Confession: I was a benevolent dictator | SmartBrief

 

Source: Confession: I was a benevolent dictator | SmartBrief

A good piece on a book I enjoyed and have touched on in another piece called Multipliers.

This article focuses on the ability to empower employees by shaking off the inclination to be a constant contributor to the ideas they bring and resisting the temptation to give step-by-step instructions for every task.

I especially liked the quote that when you give advice, the brain is essentially asleep versus when you ask questions it engages the listener.

On Legacy

(c) lendingmemo.com.

I’ve been enjoying chipping away at the special Legacy Issue of the Rotman School of Management Magazine and a few snippets that I have found valuable have helped shift my thinking from a definition of legacy that goes beyond awards, scholarships and other named recognition but also reaches beyond changes that outlast the person who instigated them.  I take no big quibble with these definitions of legacy but I prefer the more nuanced treatment highlighted in the survey of articles in this magazine.  How people think and behave as a result interacting with you is your legacy.  And as importantly to me as a manager, maybe our key role is help others build their legacies.

Respect Employees: Be Tough on Them – A Response

Respect Employees: Be Tough on Them.

I read many more articles than I post on this blog.  One of my filters is that I generally post things with which I agree.

But, in this instance, I feel that this article missed enough nuances for me to want to mount a response.

The basic premise advanced here is that nasty work environments  with lots of negative feedback, are better at advancing complex tasks and get better results.  The prescription here is something less than a toxic work environment but somehow lands with a place where we’d allow employees to feel “anxious and depressed” in the name of achievement.

I agree wholeheartedly that we need to respect employees by giving them honest feedback about what’s working and what’s not working.  Yes that’s the basic work we need to do.  Are we hardwired to be good at this as managers? Not always.  I know that I was terrible at this at the beginning of my management career for a variety of reasons.  One of my greatest ongoing learnings is how to give meaningful feedback about how to get from here to there.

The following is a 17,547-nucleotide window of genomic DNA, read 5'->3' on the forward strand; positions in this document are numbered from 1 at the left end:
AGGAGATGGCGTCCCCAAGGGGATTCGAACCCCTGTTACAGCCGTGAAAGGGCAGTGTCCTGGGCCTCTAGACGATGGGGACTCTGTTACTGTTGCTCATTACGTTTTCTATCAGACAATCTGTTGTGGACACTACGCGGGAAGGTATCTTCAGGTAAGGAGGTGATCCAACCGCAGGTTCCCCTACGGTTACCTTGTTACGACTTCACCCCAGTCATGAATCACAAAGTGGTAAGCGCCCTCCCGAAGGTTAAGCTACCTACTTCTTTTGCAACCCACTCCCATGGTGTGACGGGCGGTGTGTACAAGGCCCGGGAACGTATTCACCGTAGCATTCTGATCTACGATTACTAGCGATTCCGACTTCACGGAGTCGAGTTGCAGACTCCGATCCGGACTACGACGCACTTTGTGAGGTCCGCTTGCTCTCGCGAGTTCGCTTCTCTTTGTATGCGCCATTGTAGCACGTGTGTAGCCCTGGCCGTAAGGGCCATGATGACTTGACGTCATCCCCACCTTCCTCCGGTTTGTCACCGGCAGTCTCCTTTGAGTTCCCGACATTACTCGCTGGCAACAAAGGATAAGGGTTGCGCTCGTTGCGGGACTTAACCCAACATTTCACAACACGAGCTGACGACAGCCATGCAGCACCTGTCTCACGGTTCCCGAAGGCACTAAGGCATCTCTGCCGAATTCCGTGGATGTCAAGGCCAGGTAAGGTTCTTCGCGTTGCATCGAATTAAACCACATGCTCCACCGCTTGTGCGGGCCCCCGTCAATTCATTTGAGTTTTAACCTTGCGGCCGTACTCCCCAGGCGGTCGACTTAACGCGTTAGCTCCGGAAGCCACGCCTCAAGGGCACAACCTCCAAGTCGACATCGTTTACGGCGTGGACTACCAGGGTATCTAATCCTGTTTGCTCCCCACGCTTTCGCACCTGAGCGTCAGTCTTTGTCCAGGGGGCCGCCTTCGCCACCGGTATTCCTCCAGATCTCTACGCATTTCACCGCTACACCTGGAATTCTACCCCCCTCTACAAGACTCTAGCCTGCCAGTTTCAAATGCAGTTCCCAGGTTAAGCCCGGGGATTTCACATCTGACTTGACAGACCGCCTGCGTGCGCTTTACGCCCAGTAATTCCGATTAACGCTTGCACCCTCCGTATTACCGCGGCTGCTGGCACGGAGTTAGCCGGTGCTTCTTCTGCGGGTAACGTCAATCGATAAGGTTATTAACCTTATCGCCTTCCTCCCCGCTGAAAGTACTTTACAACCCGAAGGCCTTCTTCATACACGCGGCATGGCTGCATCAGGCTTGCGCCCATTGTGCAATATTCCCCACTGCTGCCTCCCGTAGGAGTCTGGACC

This much I think I know.   We need to stop redoing employees’ work and giving thoughtful effort to what feedback we provide to get the products where we need them.  Time travel back to a time before track changes as a method of giving feedback – it’s too easy to lapse back into re-writing.  Watch how seasoned senior leaders give feedback – some margin notes or a couple of bullets in a cover email.  If the document is so off base that this can’t work, a regrouping meeting may be required and this will be an exercise in shared responsibility in how we failed to land in the right place.

 We also need to let employees do their own learning.

We also need to respect those who give us feedback enough to want to rise the the challenge of what they ask of us.  I learned gobs from a phone coach who was helping me brush up my French skills.  I felt like I was in the conjugation Olympics every Friday morning at 8:30.  She kept me on my toes and yes I did want to please her.  As is elaborated in the Talent Code, as Daniel Coyle kindly confirmed for me by email this week:  you should avoid coaches who treat you like eager waiters and seek out coaches who scare you a little.

Can this cross the line into someone who belittles or humiliates? Absolutely not.  Are environments where employees feel worn down and depressed ones that are also creative hotbeds? I find this hard to believe.

The opposite actually seems to be true – rather that our brains shut down when we feel we are under attack and reject feedback when we are feeling threatened.

“… What this means at work and at home is that we have a very hard time listening to someone if we are angry with them, or if we feel they are treating us unfairly.   And in fact, this is true.   It’s almost impossible to take feedback from someone who you feel is treating you unfairly, even if the feedback makes perfect sense.  And this turns out to be one of the primary reasons we reject even useful feedback.”